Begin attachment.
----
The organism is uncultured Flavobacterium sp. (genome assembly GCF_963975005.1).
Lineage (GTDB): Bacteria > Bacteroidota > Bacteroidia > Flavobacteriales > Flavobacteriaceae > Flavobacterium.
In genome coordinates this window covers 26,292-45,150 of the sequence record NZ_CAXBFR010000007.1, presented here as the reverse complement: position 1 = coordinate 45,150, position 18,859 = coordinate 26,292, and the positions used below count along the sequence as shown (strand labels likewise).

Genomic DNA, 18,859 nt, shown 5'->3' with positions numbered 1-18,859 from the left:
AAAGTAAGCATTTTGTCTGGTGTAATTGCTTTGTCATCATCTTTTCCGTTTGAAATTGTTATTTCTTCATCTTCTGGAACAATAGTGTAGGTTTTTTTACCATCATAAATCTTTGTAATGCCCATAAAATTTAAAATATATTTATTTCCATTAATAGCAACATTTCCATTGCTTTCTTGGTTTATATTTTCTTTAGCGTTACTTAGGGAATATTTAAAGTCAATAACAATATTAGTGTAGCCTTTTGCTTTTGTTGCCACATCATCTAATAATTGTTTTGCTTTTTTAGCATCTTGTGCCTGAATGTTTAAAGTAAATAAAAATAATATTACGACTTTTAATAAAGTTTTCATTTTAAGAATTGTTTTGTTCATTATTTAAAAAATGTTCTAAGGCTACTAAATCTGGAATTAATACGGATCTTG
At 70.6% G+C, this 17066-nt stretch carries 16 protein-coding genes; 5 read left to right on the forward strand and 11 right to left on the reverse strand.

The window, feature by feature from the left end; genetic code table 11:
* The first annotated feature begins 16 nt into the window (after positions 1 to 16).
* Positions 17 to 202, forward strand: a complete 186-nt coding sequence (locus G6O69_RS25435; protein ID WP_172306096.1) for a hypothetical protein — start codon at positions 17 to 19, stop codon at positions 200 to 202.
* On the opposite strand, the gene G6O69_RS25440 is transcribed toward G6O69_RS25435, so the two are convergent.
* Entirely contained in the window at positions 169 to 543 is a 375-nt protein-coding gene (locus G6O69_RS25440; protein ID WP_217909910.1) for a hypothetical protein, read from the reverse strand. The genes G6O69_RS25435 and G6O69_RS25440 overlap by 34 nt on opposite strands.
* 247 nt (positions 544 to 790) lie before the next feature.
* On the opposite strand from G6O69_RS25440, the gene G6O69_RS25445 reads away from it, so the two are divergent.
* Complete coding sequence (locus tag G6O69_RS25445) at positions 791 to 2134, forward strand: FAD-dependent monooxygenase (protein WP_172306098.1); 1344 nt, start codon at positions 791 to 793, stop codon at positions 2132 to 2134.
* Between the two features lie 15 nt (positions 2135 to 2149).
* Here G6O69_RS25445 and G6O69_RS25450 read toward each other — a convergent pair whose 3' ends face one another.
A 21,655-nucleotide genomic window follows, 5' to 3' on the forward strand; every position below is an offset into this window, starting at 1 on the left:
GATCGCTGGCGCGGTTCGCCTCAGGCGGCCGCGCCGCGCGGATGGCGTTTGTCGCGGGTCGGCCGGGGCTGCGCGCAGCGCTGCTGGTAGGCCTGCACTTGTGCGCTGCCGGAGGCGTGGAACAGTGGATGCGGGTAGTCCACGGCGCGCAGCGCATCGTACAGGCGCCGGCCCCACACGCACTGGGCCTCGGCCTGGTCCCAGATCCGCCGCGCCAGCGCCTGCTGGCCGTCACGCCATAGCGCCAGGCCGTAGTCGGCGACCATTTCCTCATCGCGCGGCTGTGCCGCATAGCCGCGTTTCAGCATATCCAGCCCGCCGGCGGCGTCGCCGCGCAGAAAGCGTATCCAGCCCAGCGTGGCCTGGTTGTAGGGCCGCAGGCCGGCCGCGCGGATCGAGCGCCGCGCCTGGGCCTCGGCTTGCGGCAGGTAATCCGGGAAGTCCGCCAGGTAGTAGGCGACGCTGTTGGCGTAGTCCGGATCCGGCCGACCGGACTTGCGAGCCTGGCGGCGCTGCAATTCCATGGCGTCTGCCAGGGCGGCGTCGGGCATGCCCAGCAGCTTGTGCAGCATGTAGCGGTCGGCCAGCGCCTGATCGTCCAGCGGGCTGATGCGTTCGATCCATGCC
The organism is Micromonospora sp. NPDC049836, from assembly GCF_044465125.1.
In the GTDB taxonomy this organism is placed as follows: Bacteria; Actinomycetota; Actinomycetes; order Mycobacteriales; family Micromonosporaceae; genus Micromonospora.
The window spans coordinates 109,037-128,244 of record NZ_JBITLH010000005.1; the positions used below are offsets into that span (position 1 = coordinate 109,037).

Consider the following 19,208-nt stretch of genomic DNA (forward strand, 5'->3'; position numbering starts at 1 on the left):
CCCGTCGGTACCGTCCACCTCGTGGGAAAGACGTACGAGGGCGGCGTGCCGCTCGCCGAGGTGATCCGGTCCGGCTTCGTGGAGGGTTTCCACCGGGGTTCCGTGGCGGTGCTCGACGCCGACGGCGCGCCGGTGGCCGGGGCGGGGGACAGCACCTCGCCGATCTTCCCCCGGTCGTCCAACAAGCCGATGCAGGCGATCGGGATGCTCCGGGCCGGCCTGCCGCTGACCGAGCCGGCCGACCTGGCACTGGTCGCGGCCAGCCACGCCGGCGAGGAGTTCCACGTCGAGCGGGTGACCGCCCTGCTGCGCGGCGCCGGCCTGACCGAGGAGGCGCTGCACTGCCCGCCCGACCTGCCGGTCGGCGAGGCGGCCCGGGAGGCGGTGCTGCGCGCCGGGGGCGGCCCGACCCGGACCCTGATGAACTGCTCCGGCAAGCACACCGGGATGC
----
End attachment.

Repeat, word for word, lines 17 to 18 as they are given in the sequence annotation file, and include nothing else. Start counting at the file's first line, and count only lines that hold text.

A 21,655-nucleotide genomic window follows, 5' to 3' on the forward strand; every position below is an offset into this window, starting at 1 on the left:
GATCGCTGGCGCGGTTCGCCTCAGGCGGCCGCGCCGCGCGGATGGCGTTTGTCGCGGGTCGGCCGGGGCTGCGCGCAGCGCTGCTGGTAGGCCTGCACTTGTGCGCTGCCGGAGGCGTGGAACAGTGGATGCGGGTAGTCCACGGCGCGCAGCGCATCGTACAGGCGCCGGCCCCACACGCACTGGGCCTCGGCCTGGTCCCAGATCCGCCGCGCCAGCGCCTGCTGGCCGTCACGCCATAGCGCCAGGCCGTAGTCGGCGACCATTTCCTCATCGCGCGGCTGTGCCGCATAGCCGCGTTTCAGCATATCCAGCCCGCCGGCGGCGTCGCCGCGCAGAAAGCGTATCCAGCCCAGCGTGGCCTGGTTGTAGGGCCGCAGGCCGGCCGCGCGGATCGAGCGCCGCGCCTGGGCCTCGGCTTGCGGCAGGTAATCCGGGAAGTCCGCCAGGTAGTAGGCGACGCTGTTGGCGTAGTCCGGATCCGGCCGACCGGACTTGCGAGCCTGGCGGCGCTGCAATTCCATGGCGTCTGCCAGGGCGGCGTCGGGCATGCCCAGCAGCTTGTGCAGCATGTAGCGGTCGGCCAGCGCCTGATCGTCCAGCGGGCTGATGCGTTCGATCCATGCC